Habitat and Herd Improvement

Hinge Cut Bedding Guide

hinge cut bedding

WOW...Hinge cut bedding techniques for deer have come an incredibly long ways in the last 20 years! Have you noticed? If you want to skip right to the basics of creating hinge cut bedding areas...fast forward to a few paragraphs below.

The year was 2008 and my Minnesota client couldn't wait to show me his hinge cut bedding area. Was it the great deer sign, including pellet counts, buck rubs and deer hair? None of the above. In fact, the reason he couldn't wait to show me the location was because his efforts were not working. As we stared down into the bench from 200 yards above and across the hollow, he pointed to one of the several bedding areas that were installed on his land. "Why aren't they working?" he asked. The canopies were perfect, the tie down's were professionally created, but would you believe that the hinge cut bedding areas were just not attracting any deer at all, let alone the mature bucks that he was hoping for? There were some extremely obvious reasons his bedding areas were being avoided, but with the incredible amount of hinge cut bedding info that could be found online and in various deer management circles at the time, it was pretty easy to understand why the landowner had missed the mark with his hinge cut bedding area creations: "Information Overload". Below, I will detail the process of what I have seen work throughout the states I have visited clients within, as well as what hasn't worked, so that you can be armed with the knowledge to not only avoid the mistakes that I have witnessed dozens of times, but the mistakes that I have personally created as well...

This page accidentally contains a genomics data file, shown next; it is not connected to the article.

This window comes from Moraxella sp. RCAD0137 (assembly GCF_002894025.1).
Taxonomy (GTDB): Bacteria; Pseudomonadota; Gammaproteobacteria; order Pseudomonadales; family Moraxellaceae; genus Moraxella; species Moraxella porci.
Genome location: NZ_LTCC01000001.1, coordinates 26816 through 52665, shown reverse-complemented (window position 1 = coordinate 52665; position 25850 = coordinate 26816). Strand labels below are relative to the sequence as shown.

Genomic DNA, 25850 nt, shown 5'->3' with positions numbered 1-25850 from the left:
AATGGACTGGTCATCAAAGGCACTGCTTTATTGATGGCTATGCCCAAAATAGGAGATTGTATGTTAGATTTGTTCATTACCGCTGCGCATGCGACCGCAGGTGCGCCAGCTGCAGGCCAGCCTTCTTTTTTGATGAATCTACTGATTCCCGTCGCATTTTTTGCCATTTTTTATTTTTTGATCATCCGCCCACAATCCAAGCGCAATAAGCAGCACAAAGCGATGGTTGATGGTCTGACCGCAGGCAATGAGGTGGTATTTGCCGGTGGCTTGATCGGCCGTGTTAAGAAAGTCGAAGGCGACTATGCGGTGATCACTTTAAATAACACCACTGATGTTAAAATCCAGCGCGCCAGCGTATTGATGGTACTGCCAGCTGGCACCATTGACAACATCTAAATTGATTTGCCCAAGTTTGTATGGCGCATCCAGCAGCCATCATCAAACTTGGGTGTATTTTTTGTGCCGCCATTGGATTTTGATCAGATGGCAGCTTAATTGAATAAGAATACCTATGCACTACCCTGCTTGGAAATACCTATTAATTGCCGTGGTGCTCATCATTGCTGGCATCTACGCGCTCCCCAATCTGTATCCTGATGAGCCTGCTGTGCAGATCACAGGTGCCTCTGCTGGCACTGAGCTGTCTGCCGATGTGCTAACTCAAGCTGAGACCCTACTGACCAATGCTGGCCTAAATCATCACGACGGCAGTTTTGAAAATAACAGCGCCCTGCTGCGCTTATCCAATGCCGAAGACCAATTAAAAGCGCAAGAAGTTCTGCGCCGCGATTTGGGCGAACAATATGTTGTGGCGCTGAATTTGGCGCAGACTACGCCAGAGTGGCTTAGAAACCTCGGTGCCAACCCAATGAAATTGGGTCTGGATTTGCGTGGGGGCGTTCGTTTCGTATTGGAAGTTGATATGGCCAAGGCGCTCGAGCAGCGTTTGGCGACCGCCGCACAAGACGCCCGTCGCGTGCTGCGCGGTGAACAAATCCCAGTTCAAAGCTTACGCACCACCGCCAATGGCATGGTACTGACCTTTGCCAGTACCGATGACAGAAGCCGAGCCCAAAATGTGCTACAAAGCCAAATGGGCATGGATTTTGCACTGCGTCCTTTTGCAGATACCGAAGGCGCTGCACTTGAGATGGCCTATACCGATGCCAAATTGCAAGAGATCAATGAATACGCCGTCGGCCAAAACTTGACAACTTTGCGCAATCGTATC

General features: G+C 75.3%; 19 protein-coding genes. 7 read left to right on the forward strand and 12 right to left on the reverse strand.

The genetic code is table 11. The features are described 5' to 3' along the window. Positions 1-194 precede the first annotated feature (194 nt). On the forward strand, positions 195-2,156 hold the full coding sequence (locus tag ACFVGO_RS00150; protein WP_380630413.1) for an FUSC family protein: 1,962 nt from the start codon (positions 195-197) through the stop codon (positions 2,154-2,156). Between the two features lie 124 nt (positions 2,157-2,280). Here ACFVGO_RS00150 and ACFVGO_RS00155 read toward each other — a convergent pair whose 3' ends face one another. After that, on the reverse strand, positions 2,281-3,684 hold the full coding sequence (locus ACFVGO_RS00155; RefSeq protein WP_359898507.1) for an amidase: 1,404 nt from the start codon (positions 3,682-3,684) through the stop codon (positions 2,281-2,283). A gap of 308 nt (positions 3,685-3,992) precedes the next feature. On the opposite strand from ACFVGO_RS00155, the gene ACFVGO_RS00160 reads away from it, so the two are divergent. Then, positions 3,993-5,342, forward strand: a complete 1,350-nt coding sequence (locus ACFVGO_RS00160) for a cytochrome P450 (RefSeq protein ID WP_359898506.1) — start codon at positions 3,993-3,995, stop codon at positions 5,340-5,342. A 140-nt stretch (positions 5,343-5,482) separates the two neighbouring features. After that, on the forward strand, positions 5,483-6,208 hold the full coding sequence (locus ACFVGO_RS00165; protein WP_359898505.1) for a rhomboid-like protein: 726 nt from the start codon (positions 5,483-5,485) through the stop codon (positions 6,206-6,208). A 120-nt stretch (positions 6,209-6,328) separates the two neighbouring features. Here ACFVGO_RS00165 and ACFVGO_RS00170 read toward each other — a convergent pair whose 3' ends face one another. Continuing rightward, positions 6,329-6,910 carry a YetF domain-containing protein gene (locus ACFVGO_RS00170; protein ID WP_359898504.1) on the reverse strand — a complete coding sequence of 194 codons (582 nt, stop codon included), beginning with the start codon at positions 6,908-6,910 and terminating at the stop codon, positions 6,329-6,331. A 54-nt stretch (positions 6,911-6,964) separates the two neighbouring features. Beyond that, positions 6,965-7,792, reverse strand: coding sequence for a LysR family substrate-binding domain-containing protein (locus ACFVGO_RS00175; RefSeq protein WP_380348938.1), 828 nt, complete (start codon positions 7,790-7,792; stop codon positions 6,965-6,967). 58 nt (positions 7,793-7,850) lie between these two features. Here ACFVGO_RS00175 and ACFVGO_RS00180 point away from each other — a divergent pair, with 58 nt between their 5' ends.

Taking a Step Back in Time

The year was 1999 and I was exploring anything and everything as it pertained to both deer management and habitat improvement. Throughout the process a MI food plot legend, Ed Spinnazola, was an incredible resource of information whom I had relied on heavily for food plotting, since 1997. Ed's guidance for planting food plots during the "early years", shaped many of the planting methods that I have used, created and experimented with since 1996. However in 1999 Ed told me about a practice that was completely new to me: Creating hinge cut bedding areas. Ed didn't go into too much detail, but he hammered home the simple basics of how to create a hinge cut. With chainsaw in hand and with reckless abandon in the forecast, I proceeded to immediately hinge cut the first few bedding area creations on my UP of MI deer hunting parcel. Did I end up with great deer sign, including pellet counts, buck rubs and deer hair? Um unfortunately...none of the above. And through that experience, my hinge cutting bedding journey began.

*Make sure to check out the strategies in this video, so that you don't miss out on any of the details that will lead you to hinge cutting success!

In the early years I learned another valuable lesson, and it didn't have to do with hinging trees for bedding, but instead clearing branches to create bedding pockets. I found that all that was needed within those small, 1/8th acre pockets of conifer surrounded by tag alder, was to clean out the mess below 5' high. By removing branches to create "rooms with a view" on the inside, deer would literally begin to use the new bedding areas within a few weeks. If there was a stand of soft maple nearby, I hinged the maple to offer daytime browse, offering the deer both food, and cover. That open pocket bedding concept is applicable to anywhere a whitetail roams:  1. Give the deer an opening 2. The ability to bed on a level, dry platform 3. Offer the appropriate amount of side cover and distance required for a view

If you establish those 3 things, anywhere a whitetail roams you can dictate where deer bed, in particular if you are offering daytime browsing opportunity while creating your cuttings.